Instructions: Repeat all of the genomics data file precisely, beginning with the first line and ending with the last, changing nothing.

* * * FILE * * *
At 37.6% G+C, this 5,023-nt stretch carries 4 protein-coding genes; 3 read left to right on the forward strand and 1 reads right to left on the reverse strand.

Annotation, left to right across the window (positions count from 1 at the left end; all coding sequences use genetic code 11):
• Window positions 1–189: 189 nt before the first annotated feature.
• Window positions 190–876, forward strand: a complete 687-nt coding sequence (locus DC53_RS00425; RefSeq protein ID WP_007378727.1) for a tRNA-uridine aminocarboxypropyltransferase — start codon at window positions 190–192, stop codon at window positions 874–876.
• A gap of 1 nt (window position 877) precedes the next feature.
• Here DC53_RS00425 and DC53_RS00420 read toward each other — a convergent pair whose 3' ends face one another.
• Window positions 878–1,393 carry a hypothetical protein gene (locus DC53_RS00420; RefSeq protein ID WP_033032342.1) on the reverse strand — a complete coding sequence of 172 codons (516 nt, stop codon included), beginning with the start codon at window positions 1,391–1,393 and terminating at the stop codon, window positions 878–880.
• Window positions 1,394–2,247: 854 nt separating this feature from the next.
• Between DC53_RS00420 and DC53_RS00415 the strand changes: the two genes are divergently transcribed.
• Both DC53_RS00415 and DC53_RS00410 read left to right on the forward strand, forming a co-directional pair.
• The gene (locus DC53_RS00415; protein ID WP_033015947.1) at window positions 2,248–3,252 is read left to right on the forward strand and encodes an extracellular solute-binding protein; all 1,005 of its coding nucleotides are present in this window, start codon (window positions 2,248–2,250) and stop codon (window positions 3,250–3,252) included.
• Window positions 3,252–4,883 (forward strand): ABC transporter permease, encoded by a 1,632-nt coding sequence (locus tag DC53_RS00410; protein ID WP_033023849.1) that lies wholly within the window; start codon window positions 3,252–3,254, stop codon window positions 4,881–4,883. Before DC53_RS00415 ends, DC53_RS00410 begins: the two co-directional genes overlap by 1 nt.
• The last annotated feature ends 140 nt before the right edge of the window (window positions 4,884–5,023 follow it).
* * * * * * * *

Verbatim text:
At 37.6% G+C, this 5,023-nt stretch carries 4 protein-coding genes; 3 read left to right on the forward strand and 1 reads right to left on the reverse strand.

Annotation, left to right across the window (positions count from 1 at the left end; all coding sequences use genetic code 11):
• Window positions 1–189: 189 nt before the first annotated feature.
• Window positions 190–876, forward strand: a complete 687-nt coding sequence (locus DC53_RS00425; RefSeq protein ID WP_007378727.1) for a tRNA-uridine aminocarboxypropyltransferase — start codon at window positions 190–192, stop codon at window positions 874–876.
• A gap of 1 nt (window position 877) precedes the next feature.
• Here DC53_RS00425 and DC53_RS00420 read toward each other — a convergent pair whose 3' ends face one another.
• Window positions 878–1,393 carry a hypothetical protein gene (locus DC53_RS00420; RefSeq protein ID WP_033032342.1) on the reverse strand — a complete coding sequence of 172 codons (516 nt, stop codon included), beginning with the start codon at window positions 1,391–1,393 and terminating at the stop codon, window positions 878–880.
• Window positions 1,394–2,247: 854 nt separating this feature from the next.
• Between DC53_RS00420 and DC53_RS00415 the strand changes: the two genes are divergently transcribed.
• Both DC53_RS00415 and DC53_RS00410 read left to right on the forward strand, forming a co-directional pair.
• The gene (locus DC53_RS00415; protein ID WP_033015947.1) at window positions 2,248–3,252 is read left to right on the forward strand and encodes an extracellular solute-binding protein; all 1,005 of its coding nucleotides are present in this window, start codon (window positions 2,248–2,250) and stop codon (window positions 3,250–3,252) included.
• Window positions 3,252–4,883 (forward strand): ABC transporter permease, encoded by a 1,632-nt coding sequence (locus tag DC53_RS00410; protein ID WP_033023849.1) that lies wholly within the window; start codon window positions 3,252–3,254, stop codon window positions 4,881–4,883. Before DC53_RS00415 ends, DC53_RS00410 begins: the two co-directional genes overlap by 1 nt.
• The last annotated feature ends 140 nt before the right edge of the window (window positions 4,884–5,023 follow it).